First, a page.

DALLAS -- Phil Jackson uttered one raspy word, and only one, to describe Dirk Nowitzki's dominance in this stunning semifinal series.
"Great," he said, adding exclamation with an affirming nod.
Really, what else can be said? The Los Angeles Lakers played with desperation and at times were even in control of Game 3, leading 79-71 with 9:29 to play and 87-81 with 4:43 left. But again, they had no answers for Nowitzki, as he escaped double-teams with patience and poise and buried four of five high-archers from beyond the arc. He capped his third 30-point effort of the postseason with a hard drive to the left, a jump-stop, then pump-faked followed by an off-balance lefty hook around Pau Gasol and Andrew Bynum, off glass.
"I've been watching him for five years," said J.J. Barea, "and I've never seen the lefty hook."
Tyson Chandler remarked, "Man, he's unbelievable. I thought I had seen it all until he pulled off that left-handed jump hook."
It put the Dallas Mavericks ahead by two with 1:23 to play, flip-flopping the lead for a fourth and final time in an 83-second span. Part of a definitive 9-2 run, the Dallas defense then finished the job on a 98-92 victory that moved the Mavs to an improbable 3-0 series lead in front of a record American Airlines Center crowd of 21,156 believers.
Nowitzki finished with 32 points on another efficient night of 12-of-19 shooting, with nine rebounds. The greatest Dallas Maverick of all time and arguably still the most underappreciated superstar over the past decade is on a redemption tour at the expense of a disappearing Kobe Bryant and the two-time defending champion Lakers.
He outscored Bryant again in the fourth quarter, 9-4, making three of four baskets. Defensively, he again flustered Gasol, who had three points in the fourth and just 12 overall as his miserable series going head-to-head with Nowitzki continued.
"His attitude and his will to win was amazing tonight," Barea said. "He's talking [on the floor] like I've never seen him talk."
Dallas will go for the sweep Sunday afternoon on its home floor and a berth in the Western Conference finals for the first time since 2006.
"Dirk Nowitzki made it happen. Just about everything that happened down the stretch was a direct result of either him scoring the ball or him making a play to get somebody a shot or make the pass for an assist," said Mavs coach Rick Carlisle, who moments later left no doubt of the destination this rolling train hopes to reach.
"He's one of the all-time greats, there's no question about that," Carlisle said. "But, you know, we're going for the ring. That's the one thing he hasn't done in his career."
After Game 3, Nowitzki took the dais in typical fashion, his hair still wet as he periodically patted it down. Wearing a dress shirt, he removed the NBA-TV microphone from its stand, gripped it with his right hand and folded his arms. He leaned back in the chair and opened the floor for questions.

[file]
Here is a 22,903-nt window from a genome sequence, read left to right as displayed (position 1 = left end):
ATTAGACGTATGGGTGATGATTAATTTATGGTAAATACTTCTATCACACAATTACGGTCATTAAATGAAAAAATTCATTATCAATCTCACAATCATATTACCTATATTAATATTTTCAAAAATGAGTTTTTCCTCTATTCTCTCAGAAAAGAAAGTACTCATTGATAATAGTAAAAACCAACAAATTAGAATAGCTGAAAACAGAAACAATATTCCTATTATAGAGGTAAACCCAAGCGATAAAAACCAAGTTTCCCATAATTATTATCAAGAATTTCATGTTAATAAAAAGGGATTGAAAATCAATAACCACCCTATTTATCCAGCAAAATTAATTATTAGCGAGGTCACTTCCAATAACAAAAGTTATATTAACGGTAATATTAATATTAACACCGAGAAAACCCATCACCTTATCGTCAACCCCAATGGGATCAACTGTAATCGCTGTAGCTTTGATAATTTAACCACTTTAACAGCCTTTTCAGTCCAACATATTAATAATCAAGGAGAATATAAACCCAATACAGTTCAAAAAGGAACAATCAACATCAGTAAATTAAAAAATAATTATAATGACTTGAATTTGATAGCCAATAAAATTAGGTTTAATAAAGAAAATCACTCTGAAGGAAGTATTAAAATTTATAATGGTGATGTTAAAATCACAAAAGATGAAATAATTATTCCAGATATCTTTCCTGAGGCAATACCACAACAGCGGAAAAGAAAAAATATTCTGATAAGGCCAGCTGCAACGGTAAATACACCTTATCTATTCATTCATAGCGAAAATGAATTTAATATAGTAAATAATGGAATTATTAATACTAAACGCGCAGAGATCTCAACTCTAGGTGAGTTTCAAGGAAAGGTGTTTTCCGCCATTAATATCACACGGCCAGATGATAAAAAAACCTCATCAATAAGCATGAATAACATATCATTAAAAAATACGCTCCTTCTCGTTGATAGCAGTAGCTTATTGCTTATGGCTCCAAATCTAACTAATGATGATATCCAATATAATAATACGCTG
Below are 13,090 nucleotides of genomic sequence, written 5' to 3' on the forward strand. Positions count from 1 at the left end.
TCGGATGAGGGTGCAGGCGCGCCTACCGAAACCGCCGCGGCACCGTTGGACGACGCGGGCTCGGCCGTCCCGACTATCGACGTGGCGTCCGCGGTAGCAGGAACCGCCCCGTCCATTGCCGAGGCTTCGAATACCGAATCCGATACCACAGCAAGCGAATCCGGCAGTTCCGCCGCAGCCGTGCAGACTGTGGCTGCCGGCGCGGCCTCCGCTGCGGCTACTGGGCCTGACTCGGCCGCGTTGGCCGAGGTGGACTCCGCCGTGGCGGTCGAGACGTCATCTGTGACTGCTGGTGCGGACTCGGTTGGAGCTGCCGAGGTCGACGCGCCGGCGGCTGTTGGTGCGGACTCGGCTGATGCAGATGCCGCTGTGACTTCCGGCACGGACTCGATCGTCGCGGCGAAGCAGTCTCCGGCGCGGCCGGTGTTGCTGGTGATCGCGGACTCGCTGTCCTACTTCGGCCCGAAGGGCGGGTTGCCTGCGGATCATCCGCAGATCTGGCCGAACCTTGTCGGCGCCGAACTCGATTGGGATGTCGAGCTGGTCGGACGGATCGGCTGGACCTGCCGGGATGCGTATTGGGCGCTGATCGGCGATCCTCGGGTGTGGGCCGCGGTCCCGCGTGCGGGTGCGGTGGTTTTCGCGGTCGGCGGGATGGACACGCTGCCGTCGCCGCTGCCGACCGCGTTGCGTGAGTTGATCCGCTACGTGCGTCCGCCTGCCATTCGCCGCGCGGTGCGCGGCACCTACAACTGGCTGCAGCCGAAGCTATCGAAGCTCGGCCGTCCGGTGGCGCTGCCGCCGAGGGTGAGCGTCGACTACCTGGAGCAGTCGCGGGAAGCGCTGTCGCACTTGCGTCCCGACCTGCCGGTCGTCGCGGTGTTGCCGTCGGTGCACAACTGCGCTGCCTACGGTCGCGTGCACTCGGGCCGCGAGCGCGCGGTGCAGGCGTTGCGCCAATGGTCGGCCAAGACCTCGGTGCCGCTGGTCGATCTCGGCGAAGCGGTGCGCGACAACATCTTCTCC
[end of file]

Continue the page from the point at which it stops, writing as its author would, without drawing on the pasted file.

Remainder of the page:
The opening question: Are you playing your best basketball?
Nowitzki's response was predictable: "As a team?"
The Mavs' lone All-Star, averaging better than 27 points in the playoffs and killing the Lakers with better than 52 percent shooting, has never been about himself, and as tremendous as Nowitzki is playing, neither is this run from a cast of hungry, ring-less veterans.
Despite falling in love with jump shots -- taking 29 -- and bouts of sloppiness -- 14 turnovers -- the Mavs persevered through 3½ quarters and then seized the victory with crunch-time defense that spurred offensive execution.
Jason Terry continued his own eradication of postseason demons. He scored 23 points and hit a critical go-ahead 3-pointer with 2:01 left. Peja Stojakovic shrugged off a miserable first-half shooting performance with 11 fourth-quarter points that included three 3-pointers, and then forced Lamar Odom into a difficult shot and miss with the Lakers down two and 1:02 to go.
Chandler continued to hold his own battling Bynum. Jason Kidd had a horrible shooting night, yet in the end frustrated Bryant with suffocating defense that induced Bryant to throw a pass off Gasol's back and take long jumpers that didn't have a prayer -- even for Bryant.
Nowitzki reflected back to the Game 4 collapse at Portland as the impetus for this amazing show of fourth-quarter force in all three games. Killer instinct? The Mavs have outscored the Lakers 82-55 in the three fourth quarters, including 32-20 in Game 3.
"We're a bunch of veterans that came together in the playoffs and trying to reach our goals," Nowitzki said. "It's great. We've played some good basketball on both ends of the floor."
The Lakers will come to the AAC on Sunday afternoon for Game 4. Bryant said he might be crazy, but he expects the Lakers to win the game and eventually the series in seven.
Nowitzki, with so many tortured postseason memories, surely hasn't forgotten 2003, when the Portland Trail Blazers rallied from a 3-0 hole to take the first-round series to a seventh game in Dallas that the Mavs eventually won.
But those were the old Mavs. So, too, were the Mavs in Portland in Game 4 just two weeks ago. It feels like a lifetime.
"We're playing against the best, they're the two-time defending champs, and if you want to beat the best you have to bring your best," Nowitzki said. "We're all coming together and playing at a higher level than we did in the regular season. That's what the playoffs are all about."
Jeff Caplan covers the Mavericks for ESPNDallas.com.